Regent Management Ltd v Jones, Court of Appeal - Lands Tribunal, October 15, 2010,  UKUT 369 (LC)
|Resolution Date:||October 15, 2010|
|Issuing Organization:||Lands Tribunal|
|Actores:||Regent Management Ltd v Jones|
© CROWN COPYRIGHT 2010
UT Neutral citation number:  UKUT 369 (LC)
LT Case Number: LRX/14/2009
TRIBUNALS, COURTS AND ENFORCEMENT ACT 2007
Residential Lease - Service charges - terms of lease - whether charges reasonable- correct test of reasonableness.
IN THE MATTER OF AN APPEAL AGAINST A DECISION OF THE LEASEHOLD
VALUATION TRIBUNAL OF THE NORTHERN RENT ASSESSMENT PANEL
BETWEEN REGENT MANAGEMENT LIMITED Appellant
MR THOMAS JONES Respondent
Re: 240, Waterloo Quay,
Liverpool, L3 0BU
Before: HIS HONOUR JUDGE MOLE QC
Sitting at: Leeds Employment Tribunal, 4th Floor, City Exchange, Albion St., Leeds
on Wednesday 1st September 2010
Mr Jonathan Manning of counsel appeared for the appellant.
The respondent did not appear and was not represented
The following case is referred to in this decision:
Yorkbrook Investments Ltd v Batten  2 EGLR 100
This matter arises by way of an appeal from a decision of the Leasehold Valuation Tribunal for the Northern Rent Assessment Panel. The decision is undated but follows a hearing that took place on the 14th of August and the 6th of October 2008. The hearing was into an application by Regent Management Ltd, the appellant, under section 27A of the Landlord and Tenant act 1985 for a determination as to the liability of Mr Thomas Jones, the respondent, to pay service charges for the years 2004, 2005, 2006, and 2007 in respect of flat 240, Waterloo Quay, Waterloo Road, Liverpool, L3 0BU. The application under section 27A arose following proceedings to recover the service charges by the appellant in the Liverpool County Court which were, apparently, transferred to the Leasehold Valuation Tribunal (hereafter the LVT) for the determination of the issue whether the service charges were reasonably incurred and of a reasonable standard. To avoid any doubt about the meaning of the County Court's order, the appellant itself applied to the LVT.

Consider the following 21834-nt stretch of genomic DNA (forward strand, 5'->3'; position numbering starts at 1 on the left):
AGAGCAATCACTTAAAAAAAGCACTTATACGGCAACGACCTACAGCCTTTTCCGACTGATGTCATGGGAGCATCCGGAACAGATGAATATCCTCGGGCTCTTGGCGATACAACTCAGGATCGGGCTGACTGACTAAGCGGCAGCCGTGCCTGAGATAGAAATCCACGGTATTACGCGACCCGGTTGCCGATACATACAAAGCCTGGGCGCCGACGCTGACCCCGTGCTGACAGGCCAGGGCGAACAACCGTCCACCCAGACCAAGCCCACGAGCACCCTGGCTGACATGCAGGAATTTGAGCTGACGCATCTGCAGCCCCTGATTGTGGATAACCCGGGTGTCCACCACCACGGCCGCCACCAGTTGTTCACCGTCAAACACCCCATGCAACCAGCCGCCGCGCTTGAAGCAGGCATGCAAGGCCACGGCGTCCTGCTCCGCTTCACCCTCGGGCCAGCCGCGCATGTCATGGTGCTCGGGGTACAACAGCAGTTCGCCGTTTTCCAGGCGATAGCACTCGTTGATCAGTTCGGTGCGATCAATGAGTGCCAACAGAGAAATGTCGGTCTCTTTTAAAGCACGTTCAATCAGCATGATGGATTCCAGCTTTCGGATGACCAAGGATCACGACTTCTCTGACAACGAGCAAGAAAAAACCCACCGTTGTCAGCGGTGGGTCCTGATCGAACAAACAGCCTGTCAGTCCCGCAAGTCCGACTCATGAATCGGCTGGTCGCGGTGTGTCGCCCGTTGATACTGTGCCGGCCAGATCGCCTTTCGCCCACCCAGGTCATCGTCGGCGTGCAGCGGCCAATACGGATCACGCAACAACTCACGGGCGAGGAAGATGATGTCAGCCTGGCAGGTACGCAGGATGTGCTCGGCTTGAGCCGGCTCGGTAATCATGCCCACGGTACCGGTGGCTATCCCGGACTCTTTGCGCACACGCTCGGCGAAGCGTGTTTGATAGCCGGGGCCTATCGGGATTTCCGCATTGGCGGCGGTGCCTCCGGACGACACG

The LVT gave a brief account of the background to this matter.
``The (appellant) is a management company responsible for the management of a large portfolio of residential developments, many of which contain blocks of apartments in respect of which services are provided, a service charge levied and the service provision controlled by the (appellant). One such development is Waterloo Quay, situated on the now-defunct Waterloo Dock, itself situated approximately a one-half mile north of Liverpool Pier Head. The development as a whole encompasses a conversion of the large Waterloo Dock warehouse into residential flats and a number of recently instructed apartment blocks on the sides of East Waterloo Dock. Originally the (appellant) was responsible for the management of the whole development but management of the warehouse conversion is now carried on by a ``Right to Manage'' company, leaving the (appellant) responsible for management of these services to the new build blocks. Some services are shared with the warehouse block, others are provided and accounted for solely to the new build blocks known as Waterloo Quay 1(being the original new build) and Waterloo Quay 2 (being a further block of apartments added later).''